Starting a relationship with a new vendor might be uncharted territory. Here are some tips to get you started.
When asked about outside vendors, managers tend to think first of the ones they already have — the vendors that are a part of their current resource supply chains. However, managers will have to deal with new vendors at some point and the experience will lead them to wonder if there is a method for handling new vendors with which they haven't done business before.
This question is more important than many managers realize. New vendor relationships, like relationships with new people, begin with first impressions. If a new relationship gets off on the wrong foot, it is difficult to correct course—the credo of "You never have a second chance to create a first impression" holds true more often than not.
So how do you create positive impressions with new vendors—whether you have present interest in their offerings, or whether you don't?
Here are several basic guidelines:
1. Be clear and direct in your communications
If a vendor has a product you will clearly never use, tell him so. No salesperson likes to hear this, but at least he will not waste an inordinate amount of time trying to build a relationship with you. An alternative to this, if you have no present need for the product but think you might in the future, is to tell the vendor when it would be better timing to check back with you.
2. Don't let your workload prevent you from checking out new offerings
Managers can get so busy with their daily work that they don't really have time to look at many new products or services. Instead, they stick with what they are already using, even if those products or services might not be as effective or as economical as what a new vendor could offer. If you think that your managerial workload places you into this category, assign someone in your team to vet these offerings and to make recommendations.
3. Get to know new vendors as well as their products
If a new product piques your interest, take the time to know both the vendor and the product. How long has the company been in business? Does it have other products that complement the one you are considering? How satisfied are the company's customers? If the product or service being offered requires that individuals from your organization will be working with the vendor, are your two work cultures compatible?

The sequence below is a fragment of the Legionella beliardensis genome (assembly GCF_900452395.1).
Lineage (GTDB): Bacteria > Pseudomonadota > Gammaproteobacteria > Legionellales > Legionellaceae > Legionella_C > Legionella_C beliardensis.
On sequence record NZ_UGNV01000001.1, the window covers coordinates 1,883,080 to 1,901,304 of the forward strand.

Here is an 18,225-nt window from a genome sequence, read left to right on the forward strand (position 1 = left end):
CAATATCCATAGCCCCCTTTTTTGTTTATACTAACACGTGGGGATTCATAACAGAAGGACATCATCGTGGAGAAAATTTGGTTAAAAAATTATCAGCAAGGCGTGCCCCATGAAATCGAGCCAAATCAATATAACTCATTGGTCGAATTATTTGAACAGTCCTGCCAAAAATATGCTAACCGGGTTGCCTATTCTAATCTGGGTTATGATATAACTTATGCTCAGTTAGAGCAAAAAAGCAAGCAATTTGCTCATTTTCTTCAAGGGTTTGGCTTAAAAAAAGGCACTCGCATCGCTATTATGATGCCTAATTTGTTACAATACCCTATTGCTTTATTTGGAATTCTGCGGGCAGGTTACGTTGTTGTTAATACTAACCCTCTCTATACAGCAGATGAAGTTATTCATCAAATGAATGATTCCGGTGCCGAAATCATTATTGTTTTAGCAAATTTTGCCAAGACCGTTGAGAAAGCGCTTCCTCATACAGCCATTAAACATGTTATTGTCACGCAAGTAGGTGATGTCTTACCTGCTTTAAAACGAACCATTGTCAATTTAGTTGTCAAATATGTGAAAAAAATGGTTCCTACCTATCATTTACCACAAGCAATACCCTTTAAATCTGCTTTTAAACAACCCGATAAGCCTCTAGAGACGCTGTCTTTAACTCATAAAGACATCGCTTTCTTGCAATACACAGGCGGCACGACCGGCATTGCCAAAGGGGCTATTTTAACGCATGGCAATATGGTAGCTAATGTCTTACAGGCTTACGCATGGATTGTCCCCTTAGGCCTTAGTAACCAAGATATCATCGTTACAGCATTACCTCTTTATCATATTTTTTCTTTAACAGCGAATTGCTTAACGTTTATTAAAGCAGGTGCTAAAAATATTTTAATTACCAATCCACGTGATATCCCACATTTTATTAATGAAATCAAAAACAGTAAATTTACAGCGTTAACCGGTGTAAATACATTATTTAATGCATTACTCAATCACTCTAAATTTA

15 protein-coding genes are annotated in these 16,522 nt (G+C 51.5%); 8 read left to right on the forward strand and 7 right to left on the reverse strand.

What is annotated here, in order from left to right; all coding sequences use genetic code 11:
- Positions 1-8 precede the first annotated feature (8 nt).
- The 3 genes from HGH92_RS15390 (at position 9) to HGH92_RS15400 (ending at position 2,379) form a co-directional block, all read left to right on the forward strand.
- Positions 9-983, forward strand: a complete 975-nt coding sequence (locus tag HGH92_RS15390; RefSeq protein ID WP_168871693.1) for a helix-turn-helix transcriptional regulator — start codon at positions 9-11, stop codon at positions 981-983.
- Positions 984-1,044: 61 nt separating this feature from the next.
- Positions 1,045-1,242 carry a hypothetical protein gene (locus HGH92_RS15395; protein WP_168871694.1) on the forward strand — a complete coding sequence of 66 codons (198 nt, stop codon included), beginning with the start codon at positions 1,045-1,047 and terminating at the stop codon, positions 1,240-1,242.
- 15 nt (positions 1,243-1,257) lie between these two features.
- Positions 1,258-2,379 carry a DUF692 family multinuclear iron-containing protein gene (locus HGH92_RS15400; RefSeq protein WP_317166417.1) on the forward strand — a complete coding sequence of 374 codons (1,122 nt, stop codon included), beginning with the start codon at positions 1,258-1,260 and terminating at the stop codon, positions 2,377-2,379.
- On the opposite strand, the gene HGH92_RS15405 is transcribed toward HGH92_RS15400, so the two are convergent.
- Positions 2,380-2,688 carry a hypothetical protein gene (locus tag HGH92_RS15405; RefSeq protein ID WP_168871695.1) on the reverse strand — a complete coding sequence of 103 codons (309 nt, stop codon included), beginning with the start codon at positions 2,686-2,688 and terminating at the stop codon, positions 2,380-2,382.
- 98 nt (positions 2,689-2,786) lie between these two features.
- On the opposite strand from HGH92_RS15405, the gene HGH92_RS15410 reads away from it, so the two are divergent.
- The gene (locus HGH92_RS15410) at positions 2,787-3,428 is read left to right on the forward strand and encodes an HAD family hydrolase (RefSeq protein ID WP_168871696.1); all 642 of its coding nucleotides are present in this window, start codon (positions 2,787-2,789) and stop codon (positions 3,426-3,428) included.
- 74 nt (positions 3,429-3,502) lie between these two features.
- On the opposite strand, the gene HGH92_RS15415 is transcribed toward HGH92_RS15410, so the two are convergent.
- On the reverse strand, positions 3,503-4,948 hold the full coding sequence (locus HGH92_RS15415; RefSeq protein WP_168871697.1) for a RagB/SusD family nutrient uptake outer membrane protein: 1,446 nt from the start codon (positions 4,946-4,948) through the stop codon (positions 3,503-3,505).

4. Don't accept visits from unannounced vendors
Some vendors use a "get in the door" sales approach where they drop by your office unannounced, saying that they just happened to be in the area. When this happens, have them see the receptionist to schedule an appointment at another time. Great company-vendor relationships begin when both sides respect each other's time pressures and commitments.
You never know when a new vendor you haven't worked with before might introduce a product or service that is absolutely breakthrough for your operation. This is why it makes sense to keep all options open. You can establish an effective screening process within your organization for these new offerings that can quickly identify the potential product and service fits, and also the products and services that you don't have requirements for. More than anything, it is important to know who is out in the marketplace when it comes to products and services that your organization needs, and when it makes sense to establish new relationships that will be beneficial for both you and the vendor.
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